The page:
Nietzche and Buddhism: the problem of compassion
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Nietzsche, Buddhism, compassion, ethics, good and evil, emptiness, sunyata

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Strelkova, A. (2020). Nietzche and Buddhism: the problem of compassion. Multiversum. Philosophical Almanac, 1(1), 43-56.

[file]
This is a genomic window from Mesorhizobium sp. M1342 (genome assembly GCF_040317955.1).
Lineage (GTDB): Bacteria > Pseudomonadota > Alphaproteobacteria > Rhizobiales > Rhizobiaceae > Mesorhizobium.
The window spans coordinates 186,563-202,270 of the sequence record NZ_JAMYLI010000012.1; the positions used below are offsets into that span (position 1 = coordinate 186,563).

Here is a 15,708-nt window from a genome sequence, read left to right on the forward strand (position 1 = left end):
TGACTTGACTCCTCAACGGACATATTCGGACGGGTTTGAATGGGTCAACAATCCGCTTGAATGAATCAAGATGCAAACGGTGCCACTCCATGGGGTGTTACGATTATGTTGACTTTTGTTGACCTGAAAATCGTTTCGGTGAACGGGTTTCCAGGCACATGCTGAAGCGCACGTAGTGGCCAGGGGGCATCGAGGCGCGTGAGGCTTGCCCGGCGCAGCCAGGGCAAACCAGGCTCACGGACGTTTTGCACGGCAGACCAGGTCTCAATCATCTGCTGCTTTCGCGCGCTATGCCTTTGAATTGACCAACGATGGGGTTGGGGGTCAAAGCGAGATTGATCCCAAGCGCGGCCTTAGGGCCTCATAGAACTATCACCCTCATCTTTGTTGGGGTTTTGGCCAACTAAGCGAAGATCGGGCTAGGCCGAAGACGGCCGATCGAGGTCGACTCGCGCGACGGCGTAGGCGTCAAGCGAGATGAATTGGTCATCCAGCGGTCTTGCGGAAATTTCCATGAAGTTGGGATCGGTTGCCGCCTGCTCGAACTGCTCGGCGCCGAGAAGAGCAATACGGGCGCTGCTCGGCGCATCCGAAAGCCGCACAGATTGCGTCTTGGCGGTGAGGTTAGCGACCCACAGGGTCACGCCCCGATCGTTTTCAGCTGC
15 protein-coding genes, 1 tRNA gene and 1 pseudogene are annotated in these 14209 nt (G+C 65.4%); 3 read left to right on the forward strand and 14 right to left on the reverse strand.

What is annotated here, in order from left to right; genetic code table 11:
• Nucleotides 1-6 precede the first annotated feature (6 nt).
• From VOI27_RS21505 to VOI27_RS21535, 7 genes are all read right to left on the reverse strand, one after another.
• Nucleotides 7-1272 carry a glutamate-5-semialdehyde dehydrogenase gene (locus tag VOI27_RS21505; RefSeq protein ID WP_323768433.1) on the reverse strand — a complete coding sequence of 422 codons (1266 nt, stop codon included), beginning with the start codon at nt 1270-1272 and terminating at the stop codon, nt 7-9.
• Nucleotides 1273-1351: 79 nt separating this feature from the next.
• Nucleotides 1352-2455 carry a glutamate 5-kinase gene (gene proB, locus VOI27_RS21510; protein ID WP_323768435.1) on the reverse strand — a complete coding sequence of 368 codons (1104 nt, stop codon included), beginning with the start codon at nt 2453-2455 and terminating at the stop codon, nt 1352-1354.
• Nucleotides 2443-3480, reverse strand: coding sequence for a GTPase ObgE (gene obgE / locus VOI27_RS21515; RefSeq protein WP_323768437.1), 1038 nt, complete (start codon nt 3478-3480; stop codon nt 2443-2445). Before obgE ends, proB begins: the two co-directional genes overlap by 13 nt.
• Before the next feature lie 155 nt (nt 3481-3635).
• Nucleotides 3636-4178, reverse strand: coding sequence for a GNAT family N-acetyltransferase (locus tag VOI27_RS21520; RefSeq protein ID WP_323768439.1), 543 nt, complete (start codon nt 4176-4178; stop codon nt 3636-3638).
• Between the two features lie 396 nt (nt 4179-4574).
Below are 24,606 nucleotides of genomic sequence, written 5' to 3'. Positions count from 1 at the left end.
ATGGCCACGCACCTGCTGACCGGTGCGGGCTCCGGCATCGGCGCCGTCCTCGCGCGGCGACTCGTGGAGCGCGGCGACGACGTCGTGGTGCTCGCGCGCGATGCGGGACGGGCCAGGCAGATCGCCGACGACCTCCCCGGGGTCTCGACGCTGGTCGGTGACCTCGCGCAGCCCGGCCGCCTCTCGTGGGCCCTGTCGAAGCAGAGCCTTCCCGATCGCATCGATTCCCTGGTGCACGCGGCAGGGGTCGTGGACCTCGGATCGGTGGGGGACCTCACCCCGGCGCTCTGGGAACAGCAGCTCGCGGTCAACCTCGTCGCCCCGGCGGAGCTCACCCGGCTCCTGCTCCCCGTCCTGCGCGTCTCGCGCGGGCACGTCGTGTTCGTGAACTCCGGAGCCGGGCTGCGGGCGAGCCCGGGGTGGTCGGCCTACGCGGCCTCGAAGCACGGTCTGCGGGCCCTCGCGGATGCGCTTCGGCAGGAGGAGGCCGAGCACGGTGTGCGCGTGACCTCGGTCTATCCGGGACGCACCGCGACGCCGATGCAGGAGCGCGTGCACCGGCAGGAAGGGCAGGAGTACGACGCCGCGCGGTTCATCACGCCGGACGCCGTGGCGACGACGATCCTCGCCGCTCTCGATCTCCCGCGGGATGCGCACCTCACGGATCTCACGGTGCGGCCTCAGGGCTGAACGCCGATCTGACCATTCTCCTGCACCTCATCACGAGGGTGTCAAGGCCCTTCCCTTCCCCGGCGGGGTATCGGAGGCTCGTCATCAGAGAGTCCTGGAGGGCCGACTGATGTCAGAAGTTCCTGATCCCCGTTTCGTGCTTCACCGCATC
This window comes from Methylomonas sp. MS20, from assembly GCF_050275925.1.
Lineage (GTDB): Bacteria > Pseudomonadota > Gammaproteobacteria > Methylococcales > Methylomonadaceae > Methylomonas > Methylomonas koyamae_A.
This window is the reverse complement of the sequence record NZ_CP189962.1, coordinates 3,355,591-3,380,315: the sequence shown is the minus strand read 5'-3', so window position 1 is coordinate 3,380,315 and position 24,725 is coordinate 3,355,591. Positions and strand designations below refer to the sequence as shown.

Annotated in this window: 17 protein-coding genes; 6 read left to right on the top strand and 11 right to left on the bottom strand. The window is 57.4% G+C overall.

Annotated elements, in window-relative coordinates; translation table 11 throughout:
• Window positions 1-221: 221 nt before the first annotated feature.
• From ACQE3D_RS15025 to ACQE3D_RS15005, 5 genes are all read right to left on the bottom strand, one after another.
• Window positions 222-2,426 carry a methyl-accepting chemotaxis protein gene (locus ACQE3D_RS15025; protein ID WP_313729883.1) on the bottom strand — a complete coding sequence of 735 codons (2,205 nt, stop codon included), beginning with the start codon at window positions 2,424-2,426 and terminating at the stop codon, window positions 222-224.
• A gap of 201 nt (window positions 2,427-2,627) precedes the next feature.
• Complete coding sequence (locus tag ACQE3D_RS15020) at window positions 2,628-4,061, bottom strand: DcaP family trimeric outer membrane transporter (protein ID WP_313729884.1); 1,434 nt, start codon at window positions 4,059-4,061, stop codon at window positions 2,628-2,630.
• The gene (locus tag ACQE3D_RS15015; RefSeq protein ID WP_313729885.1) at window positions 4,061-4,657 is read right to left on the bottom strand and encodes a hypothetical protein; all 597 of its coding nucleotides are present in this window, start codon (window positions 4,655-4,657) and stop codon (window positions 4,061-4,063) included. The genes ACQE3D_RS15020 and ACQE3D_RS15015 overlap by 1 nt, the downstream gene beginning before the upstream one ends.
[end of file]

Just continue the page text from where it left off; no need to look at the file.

n this article is presented a comparative analysis of the philosophical foundations of the notion of “compassion” in Nietzsche (Mitleid) and in Buddhist thought (karuna). In Christianity and in Buddhism the compassion is one of the most important spiritual virtues. Nietzche, on the contrary, is known due to his extremely negative attitude to compassion as to a form of suffering and dangerous weakness. The destructive force of compassion in Nietzsche’s interpretation is most prominently represented by his famous phrase “God is dead” (Gott ist todt), being just compassion with the humans the cause of God’s death. It is shown that it is Buddhist thought where Nietzsche finds affinities to his own ideas (to the extent that he calls himself “Buddha of Europe”). Since a common starting point and goal for Nietzche and for Buddhism is the existence of suffering (not of the sin as in Christianity) in the world and the need of its overcoming. This struggle against suffering leads both project “beyond good and evil” (usual conventional morals), to the plane of absolute, “ontological” morals or ethics of “emptiness”. This “ethics of emptiness” can be characterized by the idea that “the wisdom-prajña is compassion-karuna and the compassion-karuna is wisdom-prajña” (following the classic formula of prajñaparamita: “the form is emptiness and the emptiness is form”). As a result, the Buddhist ideal of compassion aiming at the complete extinction of suffering (not reduplication, doubling of suffering as in Christianity, according to Nietzsche) as an attribute of samsaric being is much closer to Nietzche than the Christian view of compassion by his Western contemporaries (including his spiritual predecessor Arthur Schopenhauer), which he qualified as a form of fatal worldview pessimism and nihilism.
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